Comet Pan-STARRS is expected to be visible in the western sky just above the horizon.
Step outside just a little bit after sunset for the next week and you might get to see a comet with the naked eye. Comet Pan-STARRS is expected to be visible in the west just after sunset for up to an hour. Most experts expect it to become a naked-eye object about as bright as the stars of the Big Dipper, according to NASA.gov. On March 9 and 10, Astronomy Magazine's Richard Talcott says the comet will pass within 28 million miles of the Sun and will stand some 7° high in the west 30 minutes after sunset. Those are the brightest nights expected as well. Talcott says the crescent Moon can guide you to the comet March 12 and 13. On the 12th, PANSTARRS stands to the upper left of our satellite; the next evening, the comet lies to the Moon’s …
The comet was discovered by two amateur astronomers in September.
Wednesday, January 2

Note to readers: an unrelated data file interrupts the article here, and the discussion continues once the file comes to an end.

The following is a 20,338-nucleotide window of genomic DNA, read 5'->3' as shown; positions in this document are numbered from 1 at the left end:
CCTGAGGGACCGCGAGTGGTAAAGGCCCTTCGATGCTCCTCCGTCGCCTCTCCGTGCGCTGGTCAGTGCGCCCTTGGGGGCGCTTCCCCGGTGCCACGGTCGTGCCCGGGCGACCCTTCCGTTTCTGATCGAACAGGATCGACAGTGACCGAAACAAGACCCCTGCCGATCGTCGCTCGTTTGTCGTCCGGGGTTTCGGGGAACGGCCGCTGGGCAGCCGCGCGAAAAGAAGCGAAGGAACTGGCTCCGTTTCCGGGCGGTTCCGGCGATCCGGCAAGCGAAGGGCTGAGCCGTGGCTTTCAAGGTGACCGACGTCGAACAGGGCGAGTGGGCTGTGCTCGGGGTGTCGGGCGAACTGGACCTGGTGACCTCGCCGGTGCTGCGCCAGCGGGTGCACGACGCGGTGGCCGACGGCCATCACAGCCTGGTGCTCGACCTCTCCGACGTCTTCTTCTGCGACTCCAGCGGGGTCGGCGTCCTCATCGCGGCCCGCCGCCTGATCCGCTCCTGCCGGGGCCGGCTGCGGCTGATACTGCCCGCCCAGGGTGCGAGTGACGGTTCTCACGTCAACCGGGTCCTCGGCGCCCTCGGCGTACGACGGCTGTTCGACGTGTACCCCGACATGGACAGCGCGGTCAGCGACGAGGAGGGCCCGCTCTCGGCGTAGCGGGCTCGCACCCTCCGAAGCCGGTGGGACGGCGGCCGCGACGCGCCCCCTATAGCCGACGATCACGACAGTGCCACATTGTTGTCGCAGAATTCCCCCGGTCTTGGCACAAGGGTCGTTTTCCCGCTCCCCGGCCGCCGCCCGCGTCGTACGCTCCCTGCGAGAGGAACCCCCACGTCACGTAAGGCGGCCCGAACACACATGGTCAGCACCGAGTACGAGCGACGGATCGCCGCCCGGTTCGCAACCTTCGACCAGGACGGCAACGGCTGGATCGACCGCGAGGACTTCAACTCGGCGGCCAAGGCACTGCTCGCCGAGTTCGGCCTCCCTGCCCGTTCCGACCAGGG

Forget the Hunter's Moon in 2013. Local skywatchers might get to see a spectacular Hunter's Comet—the newly discovered comet ISON. A NASA astronomer says ISON's fiery tail may be visible to those watching the night sky from October 2013 through January 2014. And the comet may hover into view without the help of a telescope. It all depends on whether the sun's heat vaporizes ices in the comet's body, scientists said in an article posted in the Huffington Post. Comet ISON will fly within 1.2 million miles from the sun's center on Nov. 28, 2013, astronomer Donald Yeomans, head of NASA's Near Earth Object Program at the Jet Propulsion Laboratory in Pasadena, Calif, told the San Jose Mercury News. If the comet makes it through the sun's heat …